http://www.penntoolco.com/catalog/products/4274.cfm
have a tighter max TIR, but it is highly doubtful that you need the extra precision. If you do, then you have the wrong drill press.
Albrechts are here, just for drools:
http://www.penntoolco.com/catalog/products/329.cfm http://www.penntoolco.com/catalog/products/1571.cfm
If you really want a keyed chuck, the most common Jacobs chucks are here:
http://www.penntoolco.com/catalog/products/1577.cfm
For the extremely budget conscious, the el cheapos (but still probably better than the one that came on your drill press) are here:
http://www.penntoolco.com/catalog/products/888.cfm

Absolutely. Cheap drill presses never come with a good chuck.

Did you check the chuck for a taper marking? The JT stands for Jacobs Taper. The number represents the size. By far, JT33 is the most common size on small drill presses (<= 1/2" capacity).

Go for it. If they laugh, laugh with them and you'll get your education with a smile. But they won't.
Cheers!
Jim
Add pictures here
<% if( /^image/.test(type) ){ %>
<% } %>
<%-name%>
Add image file
Upload

The only marking on the chuck was "1.5-13mm B16". I'm still wondering what the B16 means.
-- Howard Lee Harkness Texas Certified Concealed Handgun Instructor www.CHL-TX.com snipped-for-privacy@CHL-TX.com Low-cost Domain Registration and Hosting! www.Texas-Domains.com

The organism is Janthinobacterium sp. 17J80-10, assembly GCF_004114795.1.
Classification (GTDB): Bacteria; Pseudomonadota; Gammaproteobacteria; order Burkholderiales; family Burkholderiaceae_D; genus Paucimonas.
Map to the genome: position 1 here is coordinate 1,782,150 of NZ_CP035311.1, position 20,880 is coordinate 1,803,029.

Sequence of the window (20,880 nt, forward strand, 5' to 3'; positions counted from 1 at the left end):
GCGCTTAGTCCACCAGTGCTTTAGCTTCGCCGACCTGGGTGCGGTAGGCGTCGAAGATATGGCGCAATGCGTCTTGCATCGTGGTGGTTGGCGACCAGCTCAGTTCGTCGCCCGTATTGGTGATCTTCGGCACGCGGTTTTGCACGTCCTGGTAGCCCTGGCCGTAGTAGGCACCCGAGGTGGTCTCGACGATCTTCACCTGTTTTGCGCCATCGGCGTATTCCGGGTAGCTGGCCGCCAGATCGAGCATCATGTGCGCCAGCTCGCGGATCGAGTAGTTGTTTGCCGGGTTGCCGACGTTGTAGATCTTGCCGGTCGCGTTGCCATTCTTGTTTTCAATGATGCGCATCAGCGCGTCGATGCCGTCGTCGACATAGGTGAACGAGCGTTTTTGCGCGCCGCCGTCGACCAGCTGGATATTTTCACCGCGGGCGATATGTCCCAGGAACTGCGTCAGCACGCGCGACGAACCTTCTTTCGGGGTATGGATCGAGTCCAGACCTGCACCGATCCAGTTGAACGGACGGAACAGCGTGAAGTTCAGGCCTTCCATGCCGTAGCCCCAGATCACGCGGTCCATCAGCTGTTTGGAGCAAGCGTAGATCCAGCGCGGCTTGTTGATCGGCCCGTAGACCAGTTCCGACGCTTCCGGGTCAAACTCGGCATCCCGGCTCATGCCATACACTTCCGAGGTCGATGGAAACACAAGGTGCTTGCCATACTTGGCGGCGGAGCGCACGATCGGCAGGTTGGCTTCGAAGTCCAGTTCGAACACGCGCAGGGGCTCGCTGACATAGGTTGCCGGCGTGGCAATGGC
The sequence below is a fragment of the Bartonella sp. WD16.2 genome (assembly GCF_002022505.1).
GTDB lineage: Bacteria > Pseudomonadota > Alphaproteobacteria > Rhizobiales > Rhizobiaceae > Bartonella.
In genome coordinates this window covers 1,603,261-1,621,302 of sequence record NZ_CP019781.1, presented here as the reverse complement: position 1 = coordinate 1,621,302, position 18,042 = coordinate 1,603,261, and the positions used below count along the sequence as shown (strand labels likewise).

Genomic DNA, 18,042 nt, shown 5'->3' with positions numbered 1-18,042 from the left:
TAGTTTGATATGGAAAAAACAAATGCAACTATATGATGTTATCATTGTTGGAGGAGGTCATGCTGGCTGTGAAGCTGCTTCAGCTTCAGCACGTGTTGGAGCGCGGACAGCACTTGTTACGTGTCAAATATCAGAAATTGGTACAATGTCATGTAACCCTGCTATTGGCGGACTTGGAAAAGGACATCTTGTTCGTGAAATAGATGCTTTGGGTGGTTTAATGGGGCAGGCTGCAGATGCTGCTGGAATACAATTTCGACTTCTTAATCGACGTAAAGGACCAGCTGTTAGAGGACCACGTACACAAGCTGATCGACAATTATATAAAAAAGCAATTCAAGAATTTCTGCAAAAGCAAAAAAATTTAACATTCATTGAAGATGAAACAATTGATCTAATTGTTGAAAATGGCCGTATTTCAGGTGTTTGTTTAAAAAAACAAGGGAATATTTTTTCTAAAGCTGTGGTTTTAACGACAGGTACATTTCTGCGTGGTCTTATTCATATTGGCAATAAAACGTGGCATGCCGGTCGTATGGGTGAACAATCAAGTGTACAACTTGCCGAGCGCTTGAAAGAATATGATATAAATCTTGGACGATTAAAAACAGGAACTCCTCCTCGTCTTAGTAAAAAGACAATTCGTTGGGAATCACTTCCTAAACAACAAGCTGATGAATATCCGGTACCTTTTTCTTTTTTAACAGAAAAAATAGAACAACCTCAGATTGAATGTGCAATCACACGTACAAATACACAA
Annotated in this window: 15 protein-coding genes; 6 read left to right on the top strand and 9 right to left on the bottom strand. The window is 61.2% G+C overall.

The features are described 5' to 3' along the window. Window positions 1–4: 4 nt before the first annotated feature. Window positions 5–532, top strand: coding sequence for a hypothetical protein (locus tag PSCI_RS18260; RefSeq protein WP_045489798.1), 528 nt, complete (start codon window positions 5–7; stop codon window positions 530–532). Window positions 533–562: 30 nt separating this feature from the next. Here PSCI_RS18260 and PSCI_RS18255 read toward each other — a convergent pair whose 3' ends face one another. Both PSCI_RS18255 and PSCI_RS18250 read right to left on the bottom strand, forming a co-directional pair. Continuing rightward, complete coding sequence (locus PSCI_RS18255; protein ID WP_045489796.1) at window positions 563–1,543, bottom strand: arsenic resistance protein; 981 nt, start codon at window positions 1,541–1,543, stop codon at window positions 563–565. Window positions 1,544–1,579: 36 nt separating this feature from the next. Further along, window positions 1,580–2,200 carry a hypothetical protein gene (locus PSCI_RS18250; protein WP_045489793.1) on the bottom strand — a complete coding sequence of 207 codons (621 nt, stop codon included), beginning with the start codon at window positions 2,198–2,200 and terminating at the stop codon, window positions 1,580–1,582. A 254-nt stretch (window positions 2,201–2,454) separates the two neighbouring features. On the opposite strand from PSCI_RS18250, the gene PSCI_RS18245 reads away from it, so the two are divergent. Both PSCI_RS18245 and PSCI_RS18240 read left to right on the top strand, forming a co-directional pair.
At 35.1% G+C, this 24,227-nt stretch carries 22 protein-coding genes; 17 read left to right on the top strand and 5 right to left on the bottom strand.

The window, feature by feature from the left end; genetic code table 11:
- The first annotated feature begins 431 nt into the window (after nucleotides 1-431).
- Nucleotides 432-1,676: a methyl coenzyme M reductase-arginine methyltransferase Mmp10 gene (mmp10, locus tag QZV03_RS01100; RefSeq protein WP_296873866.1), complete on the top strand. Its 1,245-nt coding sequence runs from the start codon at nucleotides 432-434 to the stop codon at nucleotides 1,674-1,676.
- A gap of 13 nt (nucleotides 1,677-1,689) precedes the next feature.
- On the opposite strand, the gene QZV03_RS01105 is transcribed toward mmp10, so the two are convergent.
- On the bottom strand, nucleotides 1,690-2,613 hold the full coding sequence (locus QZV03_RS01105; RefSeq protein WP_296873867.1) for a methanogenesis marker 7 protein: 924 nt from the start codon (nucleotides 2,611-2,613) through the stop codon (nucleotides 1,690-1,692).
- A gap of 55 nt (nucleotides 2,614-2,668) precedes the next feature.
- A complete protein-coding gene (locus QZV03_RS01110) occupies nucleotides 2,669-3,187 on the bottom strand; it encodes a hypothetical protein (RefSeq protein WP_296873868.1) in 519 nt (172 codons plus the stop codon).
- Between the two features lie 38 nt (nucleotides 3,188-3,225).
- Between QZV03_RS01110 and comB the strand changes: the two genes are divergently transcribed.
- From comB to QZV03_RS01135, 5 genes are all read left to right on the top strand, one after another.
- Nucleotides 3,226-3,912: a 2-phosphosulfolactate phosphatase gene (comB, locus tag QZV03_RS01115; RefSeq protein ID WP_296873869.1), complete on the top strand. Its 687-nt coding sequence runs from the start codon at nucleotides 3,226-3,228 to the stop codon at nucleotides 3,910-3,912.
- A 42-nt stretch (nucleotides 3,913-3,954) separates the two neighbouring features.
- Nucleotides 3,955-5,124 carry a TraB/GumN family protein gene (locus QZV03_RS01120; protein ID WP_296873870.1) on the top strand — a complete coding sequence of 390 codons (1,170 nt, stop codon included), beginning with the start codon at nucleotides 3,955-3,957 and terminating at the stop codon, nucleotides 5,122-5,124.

Add pictures here
<% if( /^image/.test(type) ){ %>
<% } %>
<%-name%>
Add image file
Upload
Howard wrote...

This is mostly a repeat. Don't know if you saw my post from last night on the B16 question.
B16 is the taper. It's a DIN 238 spec. The DIN 238 tapers are shallower than the Jacobs tapers. B16 is 15.733mm x 14.534mm x 24 mm long.
BTW, don't be tempted to try a JT33 chuck. It won't work. The JT33 is inch-based, but it works out to 15.850mm x 14.237mm x 25.4mm long. You need a true B16 chuck.
The 13mm is approximately 1/2". The item description of chuck you found on right-tool.com is not the same as the picture, and the one depicted won't work (and it's a 5/8", or approximately 16mm, too). Sometimes online vendors use the same picture for various chucks in the same line, so the D2931 might really match the description and not the picture, in which case it would be ok. I still would hold out for a keyless chuck, though.
Jim
Add pictures here
<% if( /^image/.test(type) ){ %>
<% } %>
<%-name%>
Add image file
Upload
I've purchased some good quality jacobs chucks on ebay. The chuck itself usually has a jacobs taper, that is what hte 6JT or 33JT refers to. If the spindle itself has a female taper (more expensive/higher quality drill presses usually do) than that is usually a Morse taper. Drill presses that have the morse taper commonly use an arbor or adapter to mount the chuck, The arbor simply has a morse taper at one end and jacobs taper on the other.
Often the chuck is marked with the jt size. If not, you can remove the chuck, and measure the diameter of the taper. A Machinery's Handbook of any vintage will give you the info needed to match it to a standard jt size.
--

Larry Wasserman Baltimore, Maryland
  Click to see the full signature.
Add pictures here
<% if( /^image/.test(type) ){ %>
<% } %>
<%-name%>
Add image file
Upload

Related Threads

    HomeOwnersHub.com is a website for homeowners and building and maintenance pros. It is not affiliated with any of the manufacturers or service providers discussed here. All logos and trade names are the property of their respective owners.